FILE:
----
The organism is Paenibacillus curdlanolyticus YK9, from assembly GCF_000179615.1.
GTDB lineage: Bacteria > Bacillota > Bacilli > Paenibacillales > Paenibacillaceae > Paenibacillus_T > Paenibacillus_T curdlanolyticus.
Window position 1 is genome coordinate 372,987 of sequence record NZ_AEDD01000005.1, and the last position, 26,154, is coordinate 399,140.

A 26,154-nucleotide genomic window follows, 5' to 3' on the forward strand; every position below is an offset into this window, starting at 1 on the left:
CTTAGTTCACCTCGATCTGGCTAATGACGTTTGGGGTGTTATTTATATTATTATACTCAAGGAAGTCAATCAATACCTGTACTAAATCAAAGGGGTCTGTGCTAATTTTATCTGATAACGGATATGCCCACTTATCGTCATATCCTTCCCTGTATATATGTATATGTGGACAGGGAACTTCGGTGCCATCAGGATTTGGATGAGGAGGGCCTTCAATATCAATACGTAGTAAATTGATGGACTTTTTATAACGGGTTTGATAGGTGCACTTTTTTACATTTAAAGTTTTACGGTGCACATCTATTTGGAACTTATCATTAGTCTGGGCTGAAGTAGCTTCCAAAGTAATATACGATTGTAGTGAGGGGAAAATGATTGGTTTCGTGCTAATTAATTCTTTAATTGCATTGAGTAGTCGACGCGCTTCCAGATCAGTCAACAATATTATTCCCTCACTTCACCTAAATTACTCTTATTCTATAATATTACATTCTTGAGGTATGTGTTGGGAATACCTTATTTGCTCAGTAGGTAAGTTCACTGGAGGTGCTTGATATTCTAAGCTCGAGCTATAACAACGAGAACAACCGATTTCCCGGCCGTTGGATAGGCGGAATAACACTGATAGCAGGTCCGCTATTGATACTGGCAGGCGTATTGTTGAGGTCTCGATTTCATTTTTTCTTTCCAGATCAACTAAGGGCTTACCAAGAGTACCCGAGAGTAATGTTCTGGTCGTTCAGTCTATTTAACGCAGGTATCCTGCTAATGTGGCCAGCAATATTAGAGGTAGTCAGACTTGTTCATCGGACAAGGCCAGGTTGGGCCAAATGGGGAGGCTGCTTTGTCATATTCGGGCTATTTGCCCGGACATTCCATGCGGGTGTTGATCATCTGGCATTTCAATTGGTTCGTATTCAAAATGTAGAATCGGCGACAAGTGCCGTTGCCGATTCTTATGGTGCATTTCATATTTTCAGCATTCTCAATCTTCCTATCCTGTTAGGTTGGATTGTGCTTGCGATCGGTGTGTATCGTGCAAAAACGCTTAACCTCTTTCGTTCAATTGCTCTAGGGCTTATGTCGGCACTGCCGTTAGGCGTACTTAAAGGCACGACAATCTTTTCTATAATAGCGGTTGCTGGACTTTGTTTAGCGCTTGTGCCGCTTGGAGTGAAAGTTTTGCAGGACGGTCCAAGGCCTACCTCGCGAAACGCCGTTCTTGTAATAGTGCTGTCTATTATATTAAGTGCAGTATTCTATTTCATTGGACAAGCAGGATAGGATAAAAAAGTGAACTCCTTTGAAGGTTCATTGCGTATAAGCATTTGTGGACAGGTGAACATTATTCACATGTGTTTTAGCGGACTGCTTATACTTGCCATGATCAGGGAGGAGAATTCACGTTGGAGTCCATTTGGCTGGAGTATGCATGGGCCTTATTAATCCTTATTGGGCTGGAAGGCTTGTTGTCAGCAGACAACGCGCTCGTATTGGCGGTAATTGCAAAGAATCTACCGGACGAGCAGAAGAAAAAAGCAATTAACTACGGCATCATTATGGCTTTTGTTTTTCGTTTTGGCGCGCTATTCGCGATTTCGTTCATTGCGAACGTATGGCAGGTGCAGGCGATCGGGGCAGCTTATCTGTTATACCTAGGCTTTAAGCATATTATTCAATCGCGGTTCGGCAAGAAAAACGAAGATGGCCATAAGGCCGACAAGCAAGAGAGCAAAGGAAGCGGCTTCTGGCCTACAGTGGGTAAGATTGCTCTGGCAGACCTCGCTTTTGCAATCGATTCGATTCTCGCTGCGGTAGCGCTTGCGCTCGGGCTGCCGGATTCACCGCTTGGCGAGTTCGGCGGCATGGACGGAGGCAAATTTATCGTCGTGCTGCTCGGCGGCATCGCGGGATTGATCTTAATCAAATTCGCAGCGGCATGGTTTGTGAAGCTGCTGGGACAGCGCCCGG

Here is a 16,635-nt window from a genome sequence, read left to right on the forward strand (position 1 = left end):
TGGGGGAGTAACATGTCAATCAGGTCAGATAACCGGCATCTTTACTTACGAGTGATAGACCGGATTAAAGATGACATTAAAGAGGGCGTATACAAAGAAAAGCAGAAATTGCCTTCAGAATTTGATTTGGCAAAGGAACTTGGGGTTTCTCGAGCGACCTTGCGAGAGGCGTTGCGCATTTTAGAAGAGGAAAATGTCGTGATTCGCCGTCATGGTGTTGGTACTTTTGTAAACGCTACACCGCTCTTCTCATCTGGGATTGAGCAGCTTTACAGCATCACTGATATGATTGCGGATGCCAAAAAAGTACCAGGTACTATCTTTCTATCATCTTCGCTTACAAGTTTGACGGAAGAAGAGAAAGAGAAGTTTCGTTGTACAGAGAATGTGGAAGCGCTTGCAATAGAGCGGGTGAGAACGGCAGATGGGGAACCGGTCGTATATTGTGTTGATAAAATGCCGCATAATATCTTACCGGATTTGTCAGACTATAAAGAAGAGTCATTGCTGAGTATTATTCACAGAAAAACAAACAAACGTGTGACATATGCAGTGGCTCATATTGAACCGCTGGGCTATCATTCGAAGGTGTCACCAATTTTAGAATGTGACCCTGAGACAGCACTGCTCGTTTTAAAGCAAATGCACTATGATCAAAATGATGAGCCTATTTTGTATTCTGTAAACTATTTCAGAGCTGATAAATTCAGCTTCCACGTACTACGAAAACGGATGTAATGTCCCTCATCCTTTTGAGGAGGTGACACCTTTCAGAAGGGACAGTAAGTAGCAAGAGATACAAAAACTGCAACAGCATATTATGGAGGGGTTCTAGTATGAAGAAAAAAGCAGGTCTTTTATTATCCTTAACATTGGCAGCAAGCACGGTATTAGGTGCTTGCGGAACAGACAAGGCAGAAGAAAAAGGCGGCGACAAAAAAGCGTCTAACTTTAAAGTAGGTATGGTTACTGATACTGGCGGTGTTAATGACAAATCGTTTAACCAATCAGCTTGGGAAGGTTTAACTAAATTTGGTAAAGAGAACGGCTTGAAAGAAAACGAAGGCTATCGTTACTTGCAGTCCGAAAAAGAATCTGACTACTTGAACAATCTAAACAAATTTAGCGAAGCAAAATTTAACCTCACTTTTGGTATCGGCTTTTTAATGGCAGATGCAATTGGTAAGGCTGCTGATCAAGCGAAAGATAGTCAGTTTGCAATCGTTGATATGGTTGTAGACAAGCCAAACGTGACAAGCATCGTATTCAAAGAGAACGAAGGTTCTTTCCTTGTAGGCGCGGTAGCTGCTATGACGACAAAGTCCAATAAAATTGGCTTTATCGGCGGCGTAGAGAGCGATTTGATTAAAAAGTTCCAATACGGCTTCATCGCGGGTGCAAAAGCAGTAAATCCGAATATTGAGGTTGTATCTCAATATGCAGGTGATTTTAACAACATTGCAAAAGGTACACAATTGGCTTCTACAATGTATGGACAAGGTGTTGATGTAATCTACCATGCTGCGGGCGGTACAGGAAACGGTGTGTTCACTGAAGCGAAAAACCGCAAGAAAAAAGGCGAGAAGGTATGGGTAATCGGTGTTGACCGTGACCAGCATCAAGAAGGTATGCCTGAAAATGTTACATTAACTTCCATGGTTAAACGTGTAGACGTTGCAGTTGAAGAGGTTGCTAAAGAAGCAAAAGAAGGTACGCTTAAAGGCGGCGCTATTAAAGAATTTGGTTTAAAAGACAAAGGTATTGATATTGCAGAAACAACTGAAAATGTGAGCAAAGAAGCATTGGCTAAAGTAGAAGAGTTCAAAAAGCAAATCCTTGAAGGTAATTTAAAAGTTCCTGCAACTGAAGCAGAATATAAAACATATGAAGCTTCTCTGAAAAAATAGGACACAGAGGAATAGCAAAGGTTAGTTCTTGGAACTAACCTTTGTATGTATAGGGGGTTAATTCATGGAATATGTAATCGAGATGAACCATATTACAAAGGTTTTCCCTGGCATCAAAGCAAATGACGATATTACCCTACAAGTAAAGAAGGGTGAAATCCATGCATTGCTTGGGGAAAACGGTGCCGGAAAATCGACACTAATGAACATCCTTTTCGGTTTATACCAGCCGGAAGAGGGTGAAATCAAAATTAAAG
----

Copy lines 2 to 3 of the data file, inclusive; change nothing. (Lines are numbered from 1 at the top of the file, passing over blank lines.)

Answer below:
GTDB lineage: Bacteria > Bacillota > Bacilli > Paenibacillales > Paenibacillaceae > Paenibacillus_T > Paenibacillus_T curdlanolyticus.
Window position 1 is genome coordinate 372,987 of sequence record NZ_AEDD01000005.1, and the last position, 26,154, is coordinate 399,140.